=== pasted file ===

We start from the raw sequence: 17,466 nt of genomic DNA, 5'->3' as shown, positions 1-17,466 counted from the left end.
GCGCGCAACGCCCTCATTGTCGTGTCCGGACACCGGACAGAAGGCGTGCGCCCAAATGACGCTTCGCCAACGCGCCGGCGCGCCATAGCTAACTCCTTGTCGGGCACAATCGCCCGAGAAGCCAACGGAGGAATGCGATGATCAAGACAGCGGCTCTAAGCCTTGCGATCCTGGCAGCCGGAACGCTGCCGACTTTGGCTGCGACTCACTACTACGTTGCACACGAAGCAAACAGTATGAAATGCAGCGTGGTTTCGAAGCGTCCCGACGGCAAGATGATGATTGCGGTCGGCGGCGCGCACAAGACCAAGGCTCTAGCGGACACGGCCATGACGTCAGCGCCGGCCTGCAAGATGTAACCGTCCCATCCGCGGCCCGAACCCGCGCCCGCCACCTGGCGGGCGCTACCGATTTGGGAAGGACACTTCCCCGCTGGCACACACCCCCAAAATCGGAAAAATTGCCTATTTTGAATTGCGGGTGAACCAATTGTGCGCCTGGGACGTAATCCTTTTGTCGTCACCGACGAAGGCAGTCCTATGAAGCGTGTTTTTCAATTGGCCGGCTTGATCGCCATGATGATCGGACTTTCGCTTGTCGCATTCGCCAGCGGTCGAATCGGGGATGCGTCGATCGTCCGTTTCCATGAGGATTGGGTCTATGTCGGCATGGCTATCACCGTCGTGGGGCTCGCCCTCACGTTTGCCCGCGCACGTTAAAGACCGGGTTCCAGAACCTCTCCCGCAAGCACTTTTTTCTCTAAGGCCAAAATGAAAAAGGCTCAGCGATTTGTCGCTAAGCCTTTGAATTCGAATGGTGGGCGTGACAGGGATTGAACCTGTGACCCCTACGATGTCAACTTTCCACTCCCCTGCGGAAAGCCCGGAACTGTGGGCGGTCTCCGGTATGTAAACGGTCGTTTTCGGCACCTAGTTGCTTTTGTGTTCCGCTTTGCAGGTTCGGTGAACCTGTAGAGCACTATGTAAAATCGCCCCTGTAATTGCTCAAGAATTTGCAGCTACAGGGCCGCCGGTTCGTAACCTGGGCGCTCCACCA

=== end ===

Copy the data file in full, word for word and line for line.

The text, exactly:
We start from the raw sequence: 17,466 nt of genomic DNA, 5'->3' as shown, positions 1-17,466 counted from the left end.
GCGCGCAACGCCCTCATTGTCGTGTCCGGACACCGGACAGAAGGCGTGCGCCCAAATGACGCTTCGCCAACGCGCCGGCGCGCCATAGCTAACTCCTTGTCGGGCACAATCGCCCGAGAAGCCAACGGAGGAATGCGATGATCAAGACAGCGGCTCTAAGCCTTGCGATCCTGGCAGCCGGAACGCTGCCGACTTTGGCTGCGACTCACTACTACGTTGCACACGAAGCAAACAGTATGAAATGCAGCGTGGTTTCGAAGCGTCCCGACGGCAAGATGATGATTGCGGTCGGCGGCGCGCACAAGACCAAGGCTCTAGCGGACACGGCCATGACGTCAGCGCCGGCCTGCAAGATGTAACCGTCCCATCCGCGGCCCGAACCCGCGCCCGCCACCTGGCGGGCGCTACCGATTTGGGAAGGACACTTCCCCGCTGGCACACACCCCCAAAATCGGAAAAATTGCCTATTTTGAATTGCGGGTGAACCAATTGTGCGCCTGGGACGTAATCCTTTTGTCGTCACCGACGAAGGCAGTCCTATGAAGCGTGTTTTTCAATTGGCCGGCTTGATCGCCATGATGATCGGACTTTCGCTTGTCGCATTCGCCAGCGGTCGAATCGGGGATGCGTCGATCGTCCGTTTCCATGAGGATTGGGTCTATGTCGGCATGGCTATCACCGTCGTGGGGCTCGCCCTCACGTTTGCCCGCGCACGTTAAAGACCGGGTTCCAGAACCTCTCCCGCAAGCACTTTTTTCTCTAAGGCCAAAATGAAAAAGGCTCAGCGATTTGTCGCTAAGCCTTTGAATTCGAATGGTGGGCGTGACAGGGATTGAACCTGTGACCCCTACGATGTCAACTTTCCACTCCCCTGCGGAAAGCCCGGAACTGTGGGCGGTCTCCGGTATGTAAACGGTCGTTTTCGGCACCTAGTTGCTTTTGTGTTCCGCTTTGCAGGTTCGGTGAACCTGTAGAGCACTATGTAAAATCGCCCCTGTAATTGCTCAAGAATTTGCAGCTACAGGGCCGCCGGTTCGTAACCTGGGCGCTCCACCA